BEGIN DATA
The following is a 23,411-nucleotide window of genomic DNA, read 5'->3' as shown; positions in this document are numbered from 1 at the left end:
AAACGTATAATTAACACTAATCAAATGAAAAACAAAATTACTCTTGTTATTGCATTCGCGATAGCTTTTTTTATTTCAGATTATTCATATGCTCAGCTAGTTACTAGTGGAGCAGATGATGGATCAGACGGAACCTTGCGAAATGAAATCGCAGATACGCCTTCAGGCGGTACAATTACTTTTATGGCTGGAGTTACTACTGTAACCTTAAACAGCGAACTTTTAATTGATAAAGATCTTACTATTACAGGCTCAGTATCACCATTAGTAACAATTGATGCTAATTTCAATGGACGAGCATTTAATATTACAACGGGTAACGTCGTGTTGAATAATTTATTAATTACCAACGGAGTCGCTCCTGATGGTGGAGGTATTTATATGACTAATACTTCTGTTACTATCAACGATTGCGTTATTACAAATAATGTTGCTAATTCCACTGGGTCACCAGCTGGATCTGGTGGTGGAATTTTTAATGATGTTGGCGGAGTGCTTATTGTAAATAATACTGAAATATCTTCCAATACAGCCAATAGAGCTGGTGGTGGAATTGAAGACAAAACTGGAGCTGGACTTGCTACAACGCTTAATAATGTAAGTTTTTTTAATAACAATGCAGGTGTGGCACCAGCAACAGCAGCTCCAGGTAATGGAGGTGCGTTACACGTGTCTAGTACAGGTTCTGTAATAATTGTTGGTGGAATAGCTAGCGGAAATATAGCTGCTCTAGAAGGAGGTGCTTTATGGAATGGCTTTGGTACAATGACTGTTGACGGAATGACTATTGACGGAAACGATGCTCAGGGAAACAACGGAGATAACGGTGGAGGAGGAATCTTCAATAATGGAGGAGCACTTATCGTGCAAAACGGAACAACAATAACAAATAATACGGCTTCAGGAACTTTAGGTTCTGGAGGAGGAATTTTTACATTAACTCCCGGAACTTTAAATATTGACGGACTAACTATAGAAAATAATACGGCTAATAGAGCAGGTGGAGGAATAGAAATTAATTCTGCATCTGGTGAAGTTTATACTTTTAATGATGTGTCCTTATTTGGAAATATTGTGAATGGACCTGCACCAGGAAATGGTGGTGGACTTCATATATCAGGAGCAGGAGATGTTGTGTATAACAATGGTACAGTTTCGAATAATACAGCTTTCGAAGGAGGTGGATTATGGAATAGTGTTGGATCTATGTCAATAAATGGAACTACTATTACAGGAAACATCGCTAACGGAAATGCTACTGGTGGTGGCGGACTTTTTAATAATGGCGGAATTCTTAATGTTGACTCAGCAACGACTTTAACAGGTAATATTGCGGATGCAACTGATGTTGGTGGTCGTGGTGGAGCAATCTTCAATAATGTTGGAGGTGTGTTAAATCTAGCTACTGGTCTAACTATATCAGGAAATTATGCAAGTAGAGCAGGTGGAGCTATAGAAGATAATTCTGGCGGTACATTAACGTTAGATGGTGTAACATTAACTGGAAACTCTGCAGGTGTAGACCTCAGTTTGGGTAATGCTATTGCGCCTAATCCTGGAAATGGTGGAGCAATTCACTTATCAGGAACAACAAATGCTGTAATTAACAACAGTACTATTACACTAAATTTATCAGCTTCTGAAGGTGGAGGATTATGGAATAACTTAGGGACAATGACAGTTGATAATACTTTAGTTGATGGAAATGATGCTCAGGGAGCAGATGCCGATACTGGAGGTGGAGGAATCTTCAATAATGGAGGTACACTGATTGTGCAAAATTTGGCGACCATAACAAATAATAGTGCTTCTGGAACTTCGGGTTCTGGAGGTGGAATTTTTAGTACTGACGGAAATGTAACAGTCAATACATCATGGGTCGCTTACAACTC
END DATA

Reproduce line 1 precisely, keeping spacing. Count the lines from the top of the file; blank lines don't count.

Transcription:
The following is a 23,411-nucleotide window of genomic DNA, read 5'->3' as shown; positions in this document are numbered from 1 at the left end: